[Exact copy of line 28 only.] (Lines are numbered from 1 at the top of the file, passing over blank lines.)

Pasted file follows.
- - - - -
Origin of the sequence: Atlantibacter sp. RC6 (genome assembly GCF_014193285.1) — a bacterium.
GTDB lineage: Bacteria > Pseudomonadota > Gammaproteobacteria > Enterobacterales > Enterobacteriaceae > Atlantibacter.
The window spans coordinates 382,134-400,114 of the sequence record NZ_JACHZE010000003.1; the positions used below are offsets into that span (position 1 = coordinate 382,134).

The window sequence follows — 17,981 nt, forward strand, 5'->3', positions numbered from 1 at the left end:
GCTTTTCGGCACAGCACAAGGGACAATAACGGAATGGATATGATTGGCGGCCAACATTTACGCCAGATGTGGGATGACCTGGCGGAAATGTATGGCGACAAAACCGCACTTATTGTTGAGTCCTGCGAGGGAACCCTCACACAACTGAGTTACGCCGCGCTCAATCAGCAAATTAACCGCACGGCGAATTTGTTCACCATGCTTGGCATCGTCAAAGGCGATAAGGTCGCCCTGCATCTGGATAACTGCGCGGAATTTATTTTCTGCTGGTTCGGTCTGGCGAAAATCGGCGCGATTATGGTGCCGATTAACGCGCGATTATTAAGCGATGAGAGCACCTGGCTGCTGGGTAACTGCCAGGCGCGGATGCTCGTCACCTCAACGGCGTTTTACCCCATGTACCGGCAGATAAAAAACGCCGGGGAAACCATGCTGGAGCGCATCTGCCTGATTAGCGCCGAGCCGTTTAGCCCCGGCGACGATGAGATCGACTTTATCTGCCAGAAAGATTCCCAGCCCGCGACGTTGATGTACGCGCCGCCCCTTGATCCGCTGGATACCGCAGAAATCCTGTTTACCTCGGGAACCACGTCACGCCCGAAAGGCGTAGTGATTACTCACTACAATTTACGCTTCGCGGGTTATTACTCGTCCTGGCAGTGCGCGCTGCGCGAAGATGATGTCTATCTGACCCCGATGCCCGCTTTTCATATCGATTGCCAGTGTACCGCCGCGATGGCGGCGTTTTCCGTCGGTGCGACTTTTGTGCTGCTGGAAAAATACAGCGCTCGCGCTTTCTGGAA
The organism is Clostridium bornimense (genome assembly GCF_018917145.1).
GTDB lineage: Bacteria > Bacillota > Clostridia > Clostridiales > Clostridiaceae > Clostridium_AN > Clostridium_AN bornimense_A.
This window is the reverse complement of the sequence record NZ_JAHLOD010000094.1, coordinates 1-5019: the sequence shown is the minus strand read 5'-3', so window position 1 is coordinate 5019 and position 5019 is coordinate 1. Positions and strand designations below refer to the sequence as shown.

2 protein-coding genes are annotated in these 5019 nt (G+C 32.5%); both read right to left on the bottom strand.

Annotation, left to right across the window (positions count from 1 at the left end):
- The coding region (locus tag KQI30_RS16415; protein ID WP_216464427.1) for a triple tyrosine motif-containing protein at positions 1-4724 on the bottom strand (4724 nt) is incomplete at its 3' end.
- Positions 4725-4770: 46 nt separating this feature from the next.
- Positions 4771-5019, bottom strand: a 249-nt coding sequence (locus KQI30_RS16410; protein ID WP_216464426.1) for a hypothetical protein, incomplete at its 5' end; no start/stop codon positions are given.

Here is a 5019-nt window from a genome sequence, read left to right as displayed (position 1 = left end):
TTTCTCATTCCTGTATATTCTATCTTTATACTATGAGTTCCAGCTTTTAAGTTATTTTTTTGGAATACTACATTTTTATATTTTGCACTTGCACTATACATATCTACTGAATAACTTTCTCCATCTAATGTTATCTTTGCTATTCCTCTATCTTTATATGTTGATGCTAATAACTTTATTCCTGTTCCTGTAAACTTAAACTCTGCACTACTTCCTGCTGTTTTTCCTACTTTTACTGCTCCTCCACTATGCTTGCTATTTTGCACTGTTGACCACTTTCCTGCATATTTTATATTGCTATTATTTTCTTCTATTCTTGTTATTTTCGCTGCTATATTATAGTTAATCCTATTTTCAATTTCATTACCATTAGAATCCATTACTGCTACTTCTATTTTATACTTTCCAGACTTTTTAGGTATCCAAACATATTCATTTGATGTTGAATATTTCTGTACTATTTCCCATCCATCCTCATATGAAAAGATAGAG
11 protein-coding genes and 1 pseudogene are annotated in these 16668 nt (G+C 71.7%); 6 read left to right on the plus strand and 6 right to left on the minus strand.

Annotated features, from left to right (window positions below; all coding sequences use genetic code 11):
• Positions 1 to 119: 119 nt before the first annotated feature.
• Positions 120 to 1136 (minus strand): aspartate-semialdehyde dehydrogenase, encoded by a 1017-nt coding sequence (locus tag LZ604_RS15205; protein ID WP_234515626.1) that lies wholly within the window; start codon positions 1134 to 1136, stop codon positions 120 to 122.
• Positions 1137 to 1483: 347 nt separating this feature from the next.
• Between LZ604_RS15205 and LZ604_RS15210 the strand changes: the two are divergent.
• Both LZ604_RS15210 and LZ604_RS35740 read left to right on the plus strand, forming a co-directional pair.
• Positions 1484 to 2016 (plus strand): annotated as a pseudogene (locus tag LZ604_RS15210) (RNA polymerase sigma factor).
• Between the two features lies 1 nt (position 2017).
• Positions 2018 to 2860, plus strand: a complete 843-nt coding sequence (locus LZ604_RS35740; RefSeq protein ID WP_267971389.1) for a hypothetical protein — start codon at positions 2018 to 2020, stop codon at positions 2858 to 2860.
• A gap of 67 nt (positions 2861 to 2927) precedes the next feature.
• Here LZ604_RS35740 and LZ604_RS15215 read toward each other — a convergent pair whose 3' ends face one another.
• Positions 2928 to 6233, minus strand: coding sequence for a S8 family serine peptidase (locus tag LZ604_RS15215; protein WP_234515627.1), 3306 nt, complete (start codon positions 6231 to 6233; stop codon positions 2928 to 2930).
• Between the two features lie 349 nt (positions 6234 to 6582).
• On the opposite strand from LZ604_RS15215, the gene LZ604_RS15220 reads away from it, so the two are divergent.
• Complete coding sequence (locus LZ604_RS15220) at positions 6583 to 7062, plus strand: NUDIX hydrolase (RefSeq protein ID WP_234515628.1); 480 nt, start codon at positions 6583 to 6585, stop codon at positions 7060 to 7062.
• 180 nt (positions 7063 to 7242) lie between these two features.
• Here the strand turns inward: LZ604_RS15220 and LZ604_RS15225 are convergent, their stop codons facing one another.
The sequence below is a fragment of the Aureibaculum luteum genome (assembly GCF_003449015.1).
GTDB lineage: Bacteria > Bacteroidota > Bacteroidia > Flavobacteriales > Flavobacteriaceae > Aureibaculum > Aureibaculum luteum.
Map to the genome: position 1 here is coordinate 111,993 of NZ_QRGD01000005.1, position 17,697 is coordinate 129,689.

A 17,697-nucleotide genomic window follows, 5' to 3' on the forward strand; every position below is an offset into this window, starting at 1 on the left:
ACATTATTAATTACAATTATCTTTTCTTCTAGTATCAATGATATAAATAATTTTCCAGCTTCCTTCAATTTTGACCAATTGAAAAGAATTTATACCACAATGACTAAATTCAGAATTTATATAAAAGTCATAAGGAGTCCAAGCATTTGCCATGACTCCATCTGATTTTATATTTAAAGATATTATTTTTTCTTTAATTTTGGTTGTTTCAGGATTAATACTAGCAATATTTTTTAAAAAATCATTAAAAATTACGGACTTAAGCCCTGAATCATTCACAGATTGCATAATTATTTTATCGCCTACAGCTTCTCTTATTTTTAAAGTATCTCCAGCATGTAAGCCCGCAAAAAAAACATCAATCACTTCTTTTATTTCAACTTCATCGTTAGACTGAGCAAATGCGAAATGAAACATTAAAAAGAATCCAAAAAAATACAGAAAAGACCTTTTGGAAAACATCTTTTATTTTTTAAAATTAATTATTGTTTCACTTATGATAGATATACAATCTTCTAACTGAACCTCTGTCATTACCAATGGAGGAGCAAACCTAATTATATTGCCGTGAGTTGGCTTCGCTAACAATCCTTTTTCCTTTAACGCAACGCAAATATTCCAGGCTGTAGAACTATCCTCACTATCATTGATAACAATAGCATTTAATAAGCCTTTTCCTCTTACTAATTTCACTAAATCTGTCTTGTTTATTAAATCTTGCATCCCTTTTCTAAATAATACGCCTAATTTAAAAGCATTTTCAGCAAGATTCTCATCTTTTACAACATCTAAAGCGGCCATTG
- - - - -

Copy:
• Positions 2928 to 6233, minus strand: coding sequence for a S8 family serine peptidase (locus tag LZ604_RS15215; protein WP_234515627.1), 3306 nt, complete (start codon positions 6231 to 6233; stop codon positions 2928 to 2930).